[28] Strictly speaking ‘FMV analyst’ is an entry-level position and ‘screener’ is a promoted position; for convenience I refer to all the image analysts as ‘screeners’ (as did the Predator crew).  Most missions would have 2 FMV analysts, a screener and a geospatial analyst assigned to support them (p. 1389).  The Predator crew also referred to the screeners collectively as ‘DGS’ (Distributed Ground System).  The US Air Force’s Distributed Common Ground System (DCGS) is a secure network dedicated to the collection, processing, exploitation and analysis of product from its Intelligence, Surveillance and Reconnaissance (ISR) platforms around the world; its nodes include Distributed Ground Systems (DGS), like the 11thIntelligence Squadron which is part of Air Force Special Operations Command, and more limited Distributed Mission Sites (DMS).

[29] Jack M. Beard, ‘Law and war in the virtual era’, American Journal of International Law103 (2009) 409-45; Beard served as Lieutenant Colonel in the Judge Advocate General’s Corps and as Associate Deputy General Counsel (International Affairs) in the Department of Defense.  The protocols and procedures to which Beard referred included International Humanitarian Law and the ROE, but they were conditional: none of them provided absolute protection for civilians in war zones. And Beard’s primary argument concerned the visibility of military actions and the possibility of sanctions if those protocols and procedures were breached – not the visibility of the battlespace: Derek Gregory, ‘From a view to a kill: drones and late modern war’, Theory, culture & society 28 (2011) 188-215: 200.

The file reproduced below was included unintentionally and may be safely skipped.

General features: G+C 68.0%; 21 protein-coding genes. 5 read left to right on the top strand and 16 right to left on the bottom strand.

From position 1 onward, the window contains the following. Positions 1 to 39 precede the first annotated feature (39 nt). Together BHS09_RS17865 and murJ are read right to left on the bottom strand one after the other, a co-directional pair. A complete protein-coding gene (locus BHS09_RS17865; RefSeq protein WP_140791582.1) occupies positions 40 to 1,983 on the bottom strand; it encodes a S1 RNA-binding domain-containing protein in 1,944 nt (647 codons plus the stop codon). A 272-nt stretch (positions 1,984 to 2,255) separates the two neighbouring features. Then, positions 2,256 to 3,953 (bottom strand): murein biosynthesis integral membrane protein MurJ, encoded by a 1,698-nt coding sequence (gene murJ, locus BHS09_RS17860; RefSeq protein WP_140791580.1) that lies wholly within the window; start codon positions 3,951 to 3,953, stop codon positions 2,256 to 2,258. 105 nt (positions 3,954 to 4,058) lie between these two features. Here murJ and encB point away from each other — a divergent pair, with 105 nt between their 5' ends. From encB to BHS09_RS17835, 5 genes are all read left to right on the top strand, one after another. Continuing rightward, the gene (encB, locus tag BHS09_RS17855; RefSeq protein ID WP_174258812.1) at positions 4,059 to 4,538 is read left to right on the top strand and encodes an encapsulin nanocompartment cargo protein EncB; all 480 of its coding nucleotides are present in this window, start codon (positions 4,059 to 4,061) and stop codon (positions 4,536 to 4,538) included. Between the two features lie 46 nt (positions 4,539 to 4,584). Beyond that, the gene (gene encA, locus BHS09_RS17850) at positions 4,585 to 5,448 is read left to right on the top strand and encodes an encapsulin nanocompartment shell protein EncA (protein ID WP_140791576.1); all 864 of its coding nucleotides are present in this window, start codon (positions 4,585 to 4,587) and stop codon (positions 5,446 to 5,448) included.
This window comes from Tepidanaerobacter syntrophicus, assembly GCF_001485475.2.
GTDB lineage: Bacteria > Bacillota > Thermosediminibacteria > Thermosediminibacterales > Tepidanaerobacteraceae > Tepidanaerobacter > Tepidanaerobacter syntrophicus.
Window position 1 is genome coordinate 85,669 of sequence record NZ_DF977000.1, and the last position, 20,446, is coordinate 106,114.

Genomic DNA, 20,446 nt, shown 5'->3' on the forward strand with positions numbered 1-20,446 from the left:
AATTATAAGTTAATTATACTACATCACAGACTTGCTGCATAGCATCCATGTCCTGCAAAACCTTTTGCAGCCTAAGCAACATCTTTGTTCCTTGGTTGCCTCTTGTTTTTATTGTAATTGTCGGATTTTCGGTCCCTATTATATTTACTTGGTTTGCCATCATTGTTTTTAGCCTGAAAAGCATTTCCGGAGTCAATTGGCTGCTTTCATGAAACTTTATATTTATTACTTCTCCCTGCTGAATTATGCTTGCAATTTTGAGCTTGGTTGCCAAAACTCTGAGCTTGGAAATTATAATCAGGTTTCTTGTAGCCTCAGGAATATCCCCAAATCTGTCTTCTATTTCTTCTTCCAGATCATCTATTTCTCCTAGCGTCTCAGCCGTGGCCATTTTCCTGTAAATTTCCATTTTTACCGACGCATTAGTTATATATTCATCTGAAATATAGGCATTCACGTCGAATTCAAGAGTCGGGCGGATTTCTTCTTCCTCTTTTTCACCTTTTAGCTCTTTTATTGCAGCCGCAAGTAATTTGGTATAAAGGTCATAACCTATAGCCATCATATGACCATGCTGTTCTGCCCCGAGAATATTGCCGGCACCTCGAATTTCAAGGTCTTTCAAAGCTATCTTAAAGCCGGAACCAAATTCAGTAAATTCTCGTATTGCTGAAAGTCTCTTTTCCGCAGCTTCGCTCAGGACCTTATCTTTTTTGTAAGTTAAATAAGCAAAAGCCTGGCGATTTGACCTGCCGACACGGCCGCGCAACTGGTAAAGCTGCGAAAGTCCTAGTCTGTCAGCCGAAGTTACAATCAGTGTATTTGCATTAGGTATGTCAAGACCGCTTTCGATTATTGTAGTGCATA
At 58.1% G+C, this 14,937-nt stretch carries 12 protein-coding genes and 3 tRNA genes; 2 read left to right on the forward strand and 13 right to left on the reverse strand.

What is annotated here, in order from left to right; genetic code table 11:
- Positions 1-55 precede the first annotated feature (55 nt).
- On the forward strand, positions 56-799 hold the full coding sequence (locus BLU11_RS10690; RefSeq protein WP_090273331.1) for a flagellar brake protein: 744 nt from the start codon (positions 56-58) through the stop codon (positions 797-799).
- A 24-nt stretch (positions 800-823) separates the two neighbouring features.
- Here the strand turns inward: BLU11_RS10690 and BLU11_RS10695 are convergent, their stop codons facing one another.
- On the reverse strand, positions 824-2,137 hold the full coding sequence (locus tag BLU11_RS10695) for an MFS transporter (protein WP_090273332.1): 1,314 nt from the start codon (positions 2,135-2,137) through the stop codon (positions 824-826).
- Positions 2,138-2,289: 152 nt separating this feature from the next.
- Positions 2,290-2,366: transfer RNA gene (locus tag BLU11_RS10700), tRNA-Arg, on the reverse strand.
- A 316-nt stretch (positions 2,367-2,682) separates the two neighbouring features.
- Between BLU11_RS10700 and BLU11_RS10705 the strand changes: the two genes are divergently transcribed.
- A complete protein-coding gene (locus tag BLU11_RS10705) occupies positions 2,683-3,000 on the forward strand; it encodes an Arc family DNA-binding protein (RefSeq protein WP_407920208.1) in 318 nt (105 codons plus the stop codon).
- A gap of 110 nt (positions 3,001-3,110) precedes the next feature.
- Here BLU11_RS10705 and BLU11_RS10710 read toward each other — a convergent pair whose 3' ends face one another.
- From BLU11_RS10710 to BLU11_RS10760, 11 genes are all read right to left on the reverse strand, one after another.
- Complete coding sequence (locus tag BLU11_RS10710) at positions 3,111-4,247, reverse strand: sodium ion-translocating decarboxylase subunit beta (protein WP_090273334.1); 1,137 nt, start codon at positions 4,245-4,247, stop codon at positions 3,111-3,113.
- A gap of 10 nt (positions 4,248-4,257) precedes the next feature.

[30] This would be no surprise to her: see Donna Haraway, ‘Situated knowledges: the science question in feminism and the privilege of partial perspective,’ Feminist studies 14 (1988) 575-99.  On ‘drone vision’ and the God-trick, see Roger Stahl, ‘What the drone saw: the cultural optics of the unmanned war’, Australian journal of international affairs 67 (2013) 659-74; Lauren Wilcox, ‘Embodying algorithmic war: Gender, race, and the posthuman in drone warfare’, Security dialogue 48 (1) (2017) 11-28.